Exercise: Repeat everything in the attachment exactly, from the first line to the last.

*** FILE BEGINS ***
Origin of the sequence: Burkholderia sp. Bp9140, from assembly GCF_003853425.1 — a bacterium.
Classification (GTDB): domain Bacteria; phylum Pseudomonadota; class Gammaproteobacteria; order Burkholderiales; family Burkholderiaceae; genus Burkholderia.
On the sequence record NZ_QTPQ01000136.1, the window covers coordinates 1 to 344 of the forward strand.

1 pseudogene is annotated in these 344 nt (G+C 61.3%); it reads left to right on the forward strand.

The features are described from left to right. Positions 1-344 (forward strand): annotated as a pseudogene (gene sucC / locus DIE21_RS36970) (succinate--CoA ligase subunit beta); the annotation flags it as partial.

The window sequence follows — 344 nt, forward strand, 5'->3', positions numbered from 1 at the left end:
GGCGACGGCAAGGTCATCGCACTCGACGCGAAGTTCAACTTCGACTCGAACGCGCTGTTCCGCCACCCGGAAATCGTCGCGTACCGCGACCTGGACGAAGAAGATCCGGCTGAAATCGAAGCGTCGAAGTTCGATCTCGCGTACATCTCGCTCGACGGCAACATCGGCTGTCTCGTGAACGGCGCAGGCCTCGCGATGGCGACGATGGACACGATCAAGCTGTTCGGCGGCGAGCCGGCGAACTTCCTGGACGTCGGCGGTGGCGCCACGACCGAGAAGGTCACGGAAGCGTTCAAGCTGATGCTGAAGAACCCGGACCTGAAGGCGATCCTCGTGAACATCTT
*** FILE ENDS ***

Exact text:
Origin of the sequence: Burkholderia sp. Bp9140, from assembly GCF_003853425.1 — a bacterium.
Classification (GTDB): domain Bacteria; phylum Pseudomonadota; class Gammaproteobacteria; order Burkholderiales; family Burkholderiaceae; genus Burkholderia.
On the sequence record NZ_QTPQ01000136.1, the window covers coordinates 1 to 344 of the forward strand.

1 pseudogene is annotated in these 344 nt (G+C 61.3%); it reads left to right on the forward strand.

The features are described from left to right. Positions 1-344 (forward strand): annotated as a pseudogene (gene sucC / locus DIE21_RS36970) (succinate--CoA ligase subunit beta); the annotation flags it as partial.

The window sequence follows — 344 nt, forward strand, 5'->3', positions numbered from 1 at the left end:
GGCGACGGCAAGGTCATCGCACTCGACGCGAAGTTCAACTTCGACTCGAACGCGCTGTTCCGCCACCCGGAAATCGTCGCGTACCGCGACCTGGACGAAGAAGATCCGGCTGAAATCGAAGCGTCGAAGTTCGATCTCGCGTACATCTCGCTCGACGGCAACATCGGCTGTCTCGTGAACGGCGCAGGCCTCGCGATGGCGACGATGGACACGATCAAGCTGTTCGGCGGCGAGCCGGCGAACTTCCTGGACGTCGGCGGTGGCGCCACGACCGAGAAGGTCACGGAAGCGTTCAAGCTGATGCTGAAGAACCCGGACCTGAAGGCGATCCTCGTGAACATCTT